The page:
Why the combined character /Jh/ instead of only /J/?
Fri, 16/05/2008 – 13:28 — Admin
It is useful to understand the characteristic structure of different Kurdish dialects, such as Dimilí (Zazakí) Kurdish. At the current stage they use mostly North Kurdish Latin based alphabet, which is functioning quite well locally on dialectal bases, but when it comes to wider perspective many typographical misspelling might occur, like Cin = Women, Jin in north Kurdish and Jhin in Unified Kurdish. The concept will provide a better spelling system cross dialects and rule out typographic mistakes. This will make it easier for one to fully pronounce the combined letter /jh/ as one cluster as [ʒ], and one write the same word but pronounce it as a single single cluster [ʤ], (further examples are listed here J > Jh)
Furthermore, the character /J/ is used for the sound /J/ as in Jajig, Jújik, Lenje, Merj, it phonologically makes sense to combine the characters /J/ and /h/ to create /Jh/ as in Jhan, Jhin, Jhi, Perjh, Tújh etc. It more easily allows the study and description of word formation (such as inflection, derivation, and compounding) in language in the morphological sense. Phonetically these phonemes are very close which makes the combination more natural to the listener. The phonetic sound based on International Phonetic Alphabet (IPA) for phoneme /j/ is [ʤ] and the phoneme /jh/ is [ʒ]. This practically and logically puts the sound and the shape of the letter in more acceptable position. In some dialects of the Kurdish language, the character /J/ mixes with /Jh/. This means that only the writing system will clearly show the true position of such a word in a sentence.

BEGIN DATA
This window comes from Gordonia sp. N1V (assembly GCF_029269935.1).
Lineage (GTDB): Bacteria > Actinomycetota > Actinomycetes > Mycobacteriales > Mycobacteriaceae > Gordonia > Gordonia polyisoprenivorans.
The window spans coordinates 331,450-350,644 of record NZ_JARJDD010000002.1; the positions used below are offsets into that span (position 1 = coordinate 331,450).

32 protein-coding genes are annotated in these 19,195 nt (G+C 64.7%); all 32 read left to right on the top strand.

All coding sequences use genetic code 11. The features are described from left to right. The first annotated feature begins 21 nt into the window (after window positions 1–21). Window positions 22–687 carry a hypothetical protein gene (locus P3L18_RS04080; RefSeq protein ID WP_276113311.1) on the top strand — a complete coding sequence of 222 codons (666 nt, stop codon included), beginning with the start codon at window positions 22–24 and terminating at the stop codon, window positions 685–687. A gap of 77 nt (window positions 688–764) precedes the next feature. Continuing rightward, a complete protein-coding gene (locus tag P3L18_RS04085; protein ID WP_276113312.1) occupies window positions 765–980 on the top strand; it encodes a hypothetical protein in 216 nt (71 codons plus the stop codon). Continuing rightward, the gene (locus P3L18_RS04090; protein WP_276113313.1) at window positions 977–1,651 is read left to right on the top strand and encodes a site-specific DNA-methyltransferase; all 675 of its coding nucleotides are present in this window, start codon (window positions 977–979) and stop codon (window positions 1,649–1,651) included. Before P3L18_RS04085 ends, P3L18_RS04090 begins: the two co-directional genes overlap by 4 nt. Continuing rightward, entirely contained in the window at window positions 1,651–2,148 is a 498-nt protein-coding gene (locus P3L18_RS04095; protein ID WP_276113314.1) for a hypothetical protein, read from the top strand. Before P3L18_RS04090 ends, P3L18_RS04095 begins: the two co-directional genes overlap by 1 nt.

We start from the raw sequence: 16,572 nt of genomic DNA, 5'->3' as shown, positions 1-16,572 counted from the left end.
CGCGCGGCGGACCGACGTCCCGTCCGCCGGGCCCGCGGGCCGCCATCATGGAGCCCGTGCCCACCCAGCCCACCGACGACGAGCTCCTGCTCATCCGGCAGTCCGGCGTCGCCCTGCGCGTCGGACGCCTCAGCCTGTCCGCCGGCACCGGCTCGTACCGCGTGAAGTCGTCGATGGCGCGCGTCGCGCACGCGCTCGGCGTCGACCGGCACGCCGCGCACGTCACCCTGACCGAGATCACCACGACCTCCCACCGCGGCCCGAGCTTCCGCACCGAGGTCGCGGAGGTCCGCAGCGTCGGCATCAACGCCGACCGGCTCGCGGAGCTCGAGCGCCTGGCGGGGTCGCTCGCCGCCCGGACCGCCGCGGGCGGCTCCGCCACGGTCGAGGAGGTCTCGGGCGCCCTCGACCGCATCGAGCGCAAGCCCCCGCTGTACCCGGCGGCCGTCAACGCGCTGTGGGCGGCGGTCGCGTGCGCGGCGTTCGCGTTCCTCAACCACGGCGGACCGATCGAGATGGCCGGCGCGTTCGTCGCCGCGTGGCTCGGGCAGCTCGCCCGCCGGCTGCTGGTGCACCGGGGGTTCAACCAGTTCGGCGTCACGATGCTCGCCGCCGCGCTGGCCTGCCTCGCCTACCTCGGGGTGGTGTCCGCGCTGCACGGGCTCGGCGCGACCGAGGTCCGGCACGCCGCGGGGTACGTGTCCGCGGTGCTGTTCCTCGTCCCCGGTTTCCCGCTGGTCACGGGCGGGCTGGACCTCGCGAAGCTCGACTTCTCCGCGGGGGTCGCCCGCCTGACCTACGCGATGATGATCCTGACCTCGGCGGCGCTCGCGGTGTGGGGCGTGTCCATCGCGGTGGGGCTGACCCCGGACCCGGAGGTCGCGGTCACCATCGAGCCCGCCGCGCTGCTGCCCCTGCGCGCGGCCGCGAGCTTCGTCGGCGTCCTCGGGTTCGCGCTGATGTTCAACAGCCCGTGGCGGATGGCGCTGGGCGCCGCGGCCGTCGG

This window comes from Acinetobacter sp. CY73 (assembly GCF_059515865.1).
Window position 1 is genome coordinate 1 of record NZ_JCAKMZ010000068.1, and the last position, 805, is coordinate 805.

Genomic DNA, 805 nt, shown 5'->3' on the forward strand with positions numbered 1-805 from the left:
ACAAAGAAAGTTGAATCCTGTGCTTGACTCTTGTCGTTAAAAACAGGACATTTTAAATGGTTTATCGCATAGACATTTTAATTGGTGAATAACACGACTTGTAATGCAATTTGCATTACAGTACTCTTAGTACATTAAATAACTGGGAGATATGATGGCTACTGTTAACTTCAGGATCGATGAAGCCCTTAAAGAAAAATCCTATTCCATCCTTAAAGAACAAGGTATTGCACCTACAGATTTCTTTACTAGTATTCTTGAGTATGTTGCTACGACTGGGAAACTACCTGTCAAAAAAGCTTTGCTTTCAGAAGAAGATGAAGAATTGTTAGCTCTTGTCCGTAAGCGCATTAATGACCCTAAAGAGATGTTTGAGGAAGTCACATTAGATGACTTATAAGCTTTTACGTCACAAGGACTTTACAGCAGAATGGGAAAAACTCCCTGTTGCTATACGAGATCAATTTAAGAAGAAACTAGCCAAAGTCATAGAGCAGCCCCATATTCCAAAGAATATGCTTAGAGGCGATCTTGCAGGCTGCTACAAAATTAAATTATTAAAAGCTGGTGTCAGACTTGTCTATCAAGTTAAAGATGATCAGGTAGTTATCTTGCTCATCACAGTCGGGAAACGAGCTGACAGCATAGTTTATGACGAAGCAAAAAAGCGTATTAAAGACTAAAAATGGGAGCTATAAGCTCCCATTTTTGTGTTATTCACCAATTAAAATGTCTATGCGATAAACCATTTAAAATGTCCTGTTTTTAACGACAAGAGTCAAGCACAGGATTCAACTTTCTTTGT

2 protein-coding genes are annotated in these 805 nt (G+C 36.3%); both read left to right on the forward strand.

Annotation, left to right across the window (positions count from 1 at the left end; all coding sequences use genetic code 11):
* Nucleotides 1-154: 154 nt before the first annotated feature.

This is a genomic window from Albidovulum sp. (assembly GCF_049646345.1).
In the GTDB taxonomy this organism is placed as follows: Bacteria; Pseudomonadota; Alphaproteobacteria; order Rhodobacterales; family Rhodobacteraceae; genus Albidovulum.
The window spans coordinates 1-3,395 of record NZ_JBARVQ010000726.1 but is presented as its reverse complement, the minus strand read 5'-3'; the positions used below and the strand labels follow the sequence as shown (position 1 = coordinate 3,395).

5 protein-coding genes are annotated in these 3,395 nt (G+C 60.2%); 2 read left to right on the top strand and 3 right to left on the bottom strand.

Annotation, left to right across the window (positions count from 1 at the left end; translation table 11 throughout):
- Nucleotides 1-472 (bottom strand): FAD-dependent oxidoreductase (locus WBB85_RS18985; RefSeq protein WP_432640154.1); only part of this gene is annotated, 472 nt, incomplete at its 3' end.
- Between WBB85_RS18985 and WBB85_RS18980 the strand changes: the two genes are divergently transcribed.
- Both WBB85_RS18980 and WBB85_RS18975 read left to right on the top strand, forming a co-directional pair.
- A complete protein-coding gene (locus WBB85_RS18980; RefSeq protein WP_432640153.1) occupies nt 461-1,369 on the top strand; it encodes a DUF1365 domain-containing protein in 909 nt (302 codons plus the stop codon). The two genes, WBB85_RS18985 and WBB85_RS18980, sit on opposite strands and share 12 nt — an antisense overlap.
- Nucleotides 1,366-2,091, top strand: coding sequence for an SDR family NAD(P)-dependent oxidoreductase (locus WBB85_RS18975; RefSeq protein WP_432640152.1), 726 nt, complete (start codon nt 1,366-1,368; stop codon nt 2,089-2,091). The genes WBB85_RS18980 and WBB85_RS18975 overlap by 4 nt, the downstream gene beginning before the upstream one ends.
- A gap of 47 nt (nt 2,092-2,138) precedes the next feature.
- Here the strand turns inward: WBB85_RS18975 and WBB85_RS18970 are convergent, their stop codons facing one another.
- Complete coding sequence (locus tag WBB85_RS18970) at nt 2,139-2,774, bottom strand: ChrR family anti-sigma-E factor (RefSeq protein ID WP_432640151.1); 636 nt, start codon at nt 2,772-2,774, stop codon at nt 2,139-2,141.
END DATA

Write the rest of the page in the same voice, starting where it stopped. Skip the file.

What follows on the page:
This might cause a state of inconsistency in extremely rare condition such as the word “Rojhellat” (East) equivalent to “Xorhellat”. One should realise that the phoneme /jh/ is representing one cluster on phonological bases. This means the reader will pronounce tow phonemes namely /jh/+/h/ as [ʒ]+[h] rather than three phonemes. On morphological bases every orthographic system for any language will have exception of this kind. We should not aim to create a mathematically prefect coding for our language. This extreme case of orthographic representation might occur in less than 0.0001% of total cases. A simple and adjustable rule can explain the exception of spelling and pronouncing of this word. The word is a combined word of Rojh (Sun, Day) + the root Hellhatin (rise). A simple and common grammar rule will be able to explain the rare cases as:
§ If a word with final position letter /jh/ combines with a word containing initial position /h/ the rule will imply on using one /h/ in combination state but pronouncing it jh+h. Therefore the combined initial /h/ will be omitted in combination state but not in pronunciation of new combined word.
KAL proposal not only has considered a Kurdish cross dialectal flexibility but also the character of Kurdish language and not one particular dialect. Yekgirtú tread Kurdish as a Language. Words has to make sense when it is written for all speaker of Kurdish.
In the other hand there are same arguments in the case of /sh/ and more over there is no practical inconvenient writing /sh, ش/ instead of the Czecho-Slovakian /š/ (whatever, its well-known scientific convenience in connection the other special signs), or the Turkish /Ş/ (borrowed obviously from Rumanian).
Please note that this unique adaption signifies the character of Kurdish language alphabet system only, and the results shall be treated as a norm for Kurdish, and not other languages in which /jh/, /ll/, /rr/, and /sh/ might denote a different sound altogether.